I have been busy with multiple lectures, as well new interns have started at Tenwek and after three years of medical school with minimal practicum they are quite green. This is in addition to the other teaching I am doing. Last week was busy with a lecture to the nurses about high flow cold nebs and venturis on Monday, Tuesday was a lecture to the interns on low flow oxygen, followed by a Wednesday lecture to the nurse anesthetists on ventilation by pathophysiology.  A busy week. The lecture to the nurses was the hardest as venturi and entrainment are difficult concepts and there is a lot of room for error but overall I think it went well.

Besides new interns at the hospital January has brought a lot of visiting staff to the hospital as well. This makes me busier in two ways, the first is visiting staff are not familiar with our (ancient) ventilators and need education as well they are used to having a RT around. I also am more willing to help out the short term visiting staff as they leave before I do meaning they will not be left in a lurch when I am gone, in comparison to the long term staff who need to get by without me in a few month. All in all I end up helping out a little more – but that is fine. The other part of having visiting staff here is a lot more (young single) people to hang out with. I have spent evenings hanging out, learning how to play racquetball, playing settlers and going for walks. Weekends have been games of ultimate Frisbee and hikes up Motigo. This had been wonderful I am enjoying getting to know everyone and the games are a lot of fun – I think I need to keep at it as I am out of shape. Racquetball was right before bagging day and my forearm was sore.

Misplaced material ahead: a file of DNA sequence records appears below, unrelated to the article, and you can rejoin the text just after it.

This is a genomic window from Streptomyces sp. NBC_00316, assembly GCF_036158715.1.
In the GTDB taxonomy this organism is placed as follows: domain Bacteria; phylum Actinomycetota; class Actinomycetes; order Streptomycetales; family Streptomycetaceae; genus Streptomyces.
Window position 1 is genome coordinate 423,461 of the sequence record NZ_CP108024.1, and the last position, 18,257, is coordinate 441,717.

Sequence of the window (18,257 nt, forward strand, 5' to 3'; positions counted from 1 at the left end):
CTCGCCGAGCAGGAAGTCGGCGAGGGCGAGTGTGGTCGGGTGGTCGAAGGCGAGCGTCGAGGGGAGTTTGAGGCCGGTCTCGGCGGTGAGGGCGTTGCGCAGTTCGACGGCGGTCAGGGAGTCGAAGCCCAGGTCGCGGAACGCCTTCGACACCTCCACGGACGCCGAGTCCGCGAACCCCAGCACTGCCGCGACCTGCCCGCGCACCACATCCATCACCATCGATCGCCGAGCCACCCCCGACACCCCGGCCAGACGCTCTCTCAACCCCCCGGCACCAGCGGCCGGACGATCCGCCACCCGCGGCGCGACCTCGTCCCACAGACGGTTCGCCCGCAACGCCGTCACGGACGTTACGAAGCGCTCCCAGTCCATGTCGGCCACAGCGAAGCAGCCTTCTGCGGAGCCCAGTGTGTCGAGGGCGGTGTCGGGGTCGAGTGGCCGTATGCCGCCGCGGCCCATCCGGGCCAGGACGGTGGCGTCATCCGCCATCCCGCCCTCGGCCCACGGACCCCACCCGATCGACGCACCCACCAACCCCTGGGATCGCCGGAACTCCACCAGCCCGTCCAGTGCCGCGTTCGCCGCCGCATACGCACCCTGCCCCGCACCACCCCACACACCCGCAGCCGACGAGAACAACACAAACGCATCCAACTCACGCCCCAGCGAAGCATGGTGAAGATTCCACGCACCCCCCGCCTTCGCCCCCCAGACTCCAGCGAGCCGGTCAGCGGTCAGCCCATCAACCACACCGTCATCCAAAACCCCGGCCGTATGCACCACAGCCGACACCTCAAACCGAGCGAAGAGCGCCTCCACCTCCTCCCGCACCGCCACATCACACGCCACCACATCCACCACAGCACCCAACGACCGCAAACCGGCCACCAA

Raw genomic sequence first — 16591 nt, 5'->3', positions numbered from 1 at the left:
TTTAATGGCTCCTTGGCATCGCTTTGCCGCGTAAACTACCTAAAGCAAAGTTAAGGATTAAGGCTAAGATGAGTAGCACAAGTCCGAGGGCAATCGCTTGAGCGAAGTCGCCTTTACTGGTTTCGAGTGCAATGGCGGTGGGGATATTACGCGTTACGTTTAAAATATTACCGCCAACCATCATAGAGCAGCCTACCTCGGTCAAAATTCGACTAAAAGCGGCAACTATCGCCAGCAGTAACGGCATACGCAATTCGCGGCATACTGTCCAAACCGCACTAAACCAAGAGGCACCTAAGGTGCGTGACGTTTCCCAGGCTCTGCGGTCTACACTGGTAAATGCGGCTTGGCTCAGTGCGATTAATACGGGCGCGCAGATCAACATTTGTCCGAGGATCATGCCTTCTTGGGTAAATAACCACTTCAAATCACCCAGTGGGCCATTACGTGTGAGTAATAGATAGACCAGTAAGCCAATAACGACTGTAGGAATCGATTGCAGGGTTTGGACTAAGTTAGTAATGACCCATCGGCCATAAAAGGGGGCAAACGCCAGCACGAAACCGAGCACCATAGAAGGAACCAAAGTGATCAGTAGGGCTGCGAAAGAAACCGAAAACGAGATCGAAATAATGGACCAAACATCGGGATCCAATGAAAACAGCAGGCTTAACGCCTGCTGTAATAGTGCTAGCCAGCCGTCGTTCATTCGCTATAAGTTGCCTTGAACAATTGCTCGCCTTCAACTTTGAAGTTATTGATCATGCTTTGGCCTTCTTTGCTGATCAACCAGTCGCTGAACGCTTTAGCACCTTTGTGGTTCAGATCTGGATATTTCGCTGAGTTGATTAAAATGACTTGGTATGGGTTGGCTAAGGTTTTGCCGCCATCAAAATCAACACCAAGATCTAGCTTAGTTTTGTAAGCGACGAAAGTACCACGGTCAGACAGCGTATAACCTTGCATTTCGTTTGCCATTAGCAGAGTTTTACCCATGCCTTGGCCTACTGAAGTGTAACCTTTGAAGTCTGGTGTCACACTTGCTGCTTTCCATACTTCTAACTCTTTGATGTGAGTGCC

Being busy both socially and at work has taught me to prioritize things. This has changed up my routine and it has been great. I now have to schedule time to take for God – this has been wonderful and I should have made myself do it years ago instead of leaving what time I have left at the end of the day, making time for God and setting it aside for him had brought so much more meaning and insight into my walk with God. Please pray for me as I take this time to get to know God better and inquire his plan for my life

Ultimate Frisbee - Waiting for the next play

I am gonna say I caught this one and then we scored (really I have no clue)

everyone laughing after the Frisbee hit "A" in the head
Still laughing - see even the Kenyan kids are laughing


  1. It is so neat to read how you are able to share your gifts with the staff and newbies. And I love hearing your ability to make-do, solving problems with a creative solution that ultimately saves time and a life! God is certainly working through your highs and lows, A. Strength to you.


  2. Thanks Annette, I love reading your stories. Thank you for posting for us!